“The most efficient way to save for a pension is with an occupational corporate scheme. This is because some unions will have negotiated in a collective bargaining arrangement which provides members with an extra top-up,” said Martin Katheder, director, head of pensions markets at Allianz Global Investors in Munich.

He gave the example of an occupational scheme member paying €100 into their pension pot each month. “In the metals and electronics industry, he or she will have the right to apply for an additional annual employer contribution of €320, which will equate to an annual pension contribution of €1,520. In addition, scheme members can obtain an approximately €600 tax and social security tax break for the €1,200 paid into the scheme each year,” he said.

“My advice to people is that they should check if they have used up all the tax incentives for saving for a pension which are available to them from the state,” said Katheder.

Meanwhile, the current low interest rate environment in the eurozone has resulted in the Finance Ministry in Germany in February 2011 decreasing the life insurance guaranteed interest rate (GIR) – the maximum interest rate insurers are allowed to promise as legally binding while selling their policies – from 2.25 percent to 1.75 percent.

Dr. Sabine Horstmann, a project manager at the GVG group in Cologne, which represents stakeholders including bodies from the insurance sector and health service on social policy issues, said this reduction in the interest rate has become a contentious issue in Germany. “A lower GIR makes life insurance and pension policies less attractive for consumers. The New GIR will be effective from January 2012 onwards.

Going by the bulky moniker the Familienpflegezeitgesetz, new legislation coming into force January 2012 will provide the voluntary option of providing employees with the choice of reducing their working hours to organise the long-term care of an elderly family members. “The legislation will allow employees to have a reduced working week of 15 hours, while still obtaining half of their salary. This will be compensated by a lower salary when they return to full-time work,” said Horstmann.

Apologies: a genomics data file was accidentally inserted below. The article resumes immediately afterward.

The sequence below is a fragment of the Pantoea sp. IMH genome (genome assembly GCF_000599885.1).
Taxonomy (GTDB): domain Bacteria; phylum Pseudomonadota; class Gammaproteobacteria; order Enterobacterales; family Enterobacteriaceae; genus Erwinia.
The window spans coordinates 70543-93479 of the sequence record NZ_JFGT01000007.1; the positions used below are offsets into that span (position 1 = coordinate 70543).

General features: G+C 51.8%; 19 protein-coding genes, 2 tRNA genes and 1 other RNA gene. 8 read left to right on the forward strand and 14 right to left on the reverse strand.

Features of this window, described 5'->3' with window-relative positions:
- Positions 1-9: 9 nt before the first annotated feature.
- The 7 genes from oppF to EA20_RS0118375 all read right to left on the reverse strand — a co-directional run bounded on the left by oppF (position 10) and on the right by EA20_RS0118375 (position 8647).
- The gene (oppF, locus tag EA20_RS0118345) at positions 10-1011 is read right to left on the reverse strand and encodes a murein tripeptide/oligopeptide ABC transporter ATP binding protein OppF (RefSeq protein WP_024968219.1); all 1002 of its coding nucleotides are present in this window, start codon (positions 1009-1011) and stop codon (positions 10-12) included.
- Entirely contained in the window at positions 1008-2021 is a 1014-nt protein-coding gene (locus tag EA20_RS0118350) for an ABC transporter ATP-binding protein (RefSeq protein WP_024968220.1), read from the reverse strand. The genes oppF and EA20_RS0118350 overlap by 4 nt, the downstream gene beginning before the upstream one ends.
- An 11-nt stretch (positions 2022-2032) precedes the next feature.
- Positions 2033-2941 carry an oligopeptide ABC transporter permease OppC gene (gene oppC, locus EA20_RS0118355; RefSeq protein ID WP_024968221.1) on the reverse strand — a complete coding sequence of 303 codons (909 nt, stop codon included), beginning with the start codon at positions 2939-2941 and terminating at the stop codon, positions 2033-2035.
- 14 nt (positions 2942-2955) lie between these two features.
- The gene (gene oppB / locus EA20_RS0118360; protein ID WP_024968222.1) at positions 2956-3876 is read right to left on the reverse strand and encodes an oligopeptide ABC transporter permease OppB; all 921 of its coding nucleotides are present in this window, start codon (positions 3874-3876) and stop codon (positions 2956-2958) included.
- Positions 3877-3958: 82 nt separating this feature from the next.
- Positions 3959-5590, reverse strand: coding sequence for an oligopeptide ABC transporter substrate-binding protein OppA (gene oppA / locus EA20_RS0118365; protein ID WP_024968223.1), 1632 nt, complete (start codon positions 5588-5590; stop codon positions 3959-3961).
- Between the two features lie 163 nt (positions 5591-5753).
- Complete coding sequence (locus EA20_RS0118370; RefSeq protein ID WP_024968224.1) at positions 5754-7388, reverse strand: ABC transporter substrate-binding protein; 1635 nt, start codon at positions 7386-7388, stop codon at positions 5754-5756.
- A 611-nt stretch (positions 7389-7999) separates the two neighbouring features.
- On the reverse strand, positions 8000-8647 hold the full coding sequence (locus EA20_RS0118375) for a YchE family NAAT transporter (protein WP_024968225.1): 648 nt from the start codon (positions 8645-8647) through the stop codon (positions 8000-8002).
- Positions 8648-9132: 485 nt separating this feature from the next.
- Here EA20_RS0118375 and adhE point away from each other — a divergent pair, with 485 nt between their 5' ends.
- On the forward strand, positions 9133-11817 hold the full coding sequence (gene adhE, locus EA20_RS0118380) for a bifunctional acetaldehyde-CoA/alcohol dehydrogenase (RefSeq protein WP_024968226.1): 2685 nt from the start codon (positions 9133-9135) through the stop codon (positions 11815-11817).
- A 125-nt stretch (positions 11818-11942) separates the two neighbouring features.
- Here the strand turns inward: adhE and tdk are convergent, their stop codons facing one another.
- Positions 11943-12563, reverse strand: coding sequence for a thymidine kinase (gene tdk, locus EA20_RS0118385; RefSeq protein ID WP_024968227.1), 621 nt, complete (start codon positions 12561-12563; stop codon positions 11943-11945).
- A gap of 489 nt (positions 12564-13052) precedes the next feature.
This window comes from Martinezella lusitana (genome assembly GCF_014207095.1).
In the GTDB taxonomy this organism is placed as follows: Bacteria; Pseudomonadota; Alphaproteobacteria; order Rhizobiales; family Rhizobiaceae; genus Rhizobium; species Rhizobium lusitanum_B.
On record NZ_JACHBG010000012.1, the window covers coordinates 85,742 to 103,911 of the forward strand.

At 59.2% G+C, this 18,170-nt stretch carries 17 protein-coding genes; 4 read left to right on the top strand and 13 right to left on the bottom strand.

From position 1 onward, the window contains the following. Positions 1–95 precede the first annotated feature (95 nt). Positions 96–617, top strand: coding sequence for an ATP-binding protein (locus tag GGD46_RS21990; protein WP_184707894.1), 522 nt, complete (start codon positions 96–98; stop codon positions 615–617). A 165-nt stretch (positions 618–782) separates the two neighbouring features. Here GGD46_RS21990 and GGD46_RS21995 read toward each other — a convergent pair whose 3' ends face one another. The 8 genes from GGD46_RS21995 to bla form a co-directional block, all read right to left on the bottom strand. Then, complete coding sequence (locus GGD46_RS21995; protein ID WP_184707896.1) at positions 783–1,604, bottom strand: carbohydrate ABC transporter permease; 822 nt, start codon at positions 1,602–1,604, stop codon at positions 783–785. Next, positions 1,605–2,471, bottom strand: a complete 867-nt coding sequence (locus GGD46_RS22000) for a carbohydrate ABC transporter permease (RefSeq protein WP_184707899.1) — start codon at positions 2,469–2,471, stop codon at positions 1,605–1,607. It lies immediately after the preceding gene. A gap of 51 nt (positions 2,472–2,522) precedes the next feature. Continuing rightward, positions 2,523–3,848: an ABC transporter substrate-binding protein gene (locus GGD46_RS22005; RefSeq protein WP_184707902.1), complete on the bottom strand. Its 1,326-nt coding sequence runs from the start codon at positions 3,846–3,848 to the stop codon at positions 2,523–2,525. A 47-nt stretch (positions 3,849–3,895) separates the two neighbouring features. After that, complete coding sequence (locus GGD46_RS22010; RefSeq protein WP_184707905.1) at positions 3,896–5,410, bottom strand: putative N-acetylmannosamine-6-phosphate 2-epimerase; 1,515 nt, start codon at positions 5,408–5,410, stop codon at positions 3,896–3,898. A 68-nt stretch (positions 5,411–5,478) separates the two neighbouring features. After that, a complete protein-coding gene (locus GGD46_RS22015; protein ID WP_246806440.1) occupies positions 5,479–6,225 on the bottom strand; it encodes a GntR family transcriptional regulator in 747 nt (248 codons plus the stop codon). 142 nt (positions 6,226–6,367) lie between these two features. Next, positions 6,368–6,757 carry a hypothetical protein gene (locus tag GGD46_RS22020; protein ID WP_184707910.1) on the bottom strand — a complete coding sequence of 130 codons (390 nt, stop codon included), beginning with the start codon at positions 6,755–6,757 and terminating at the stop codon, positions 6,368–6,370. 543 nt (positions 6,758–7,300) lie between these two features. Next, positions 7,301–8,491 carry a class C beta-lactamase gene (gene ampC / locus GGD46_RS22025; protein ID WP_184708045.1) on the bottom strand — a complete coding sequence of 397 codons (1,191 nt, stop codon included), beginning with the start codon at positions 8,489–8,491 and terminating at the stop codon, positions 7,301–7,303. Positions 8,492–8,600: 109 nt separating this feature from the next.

But the German pension industry is still in the process of creating offerings that meet the requirements of the Familienpflegezeitgesetz rules, as well as the growth of defined contribution schemes which have compulsory long-term care insurance components.

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Monkeypox in Germany: Two teens ‘among new infections’

Two teenage boys between the ages of 15-17 have reportedly been infected by monkeypox, as the number of cases in Germany continues to grow.

Monkeypox in Germany: Two teens 'among new infections'

German news site Spiegel Online first reported the new cases – which are an anomaly for a virus as it has mostly affected gay men – following an inquiry to the Robert Koch Institute (RKI). 

They are among a total of 2,677 people who are confirmed to have contracted the virus in Germany to date. There have not been any fatalities.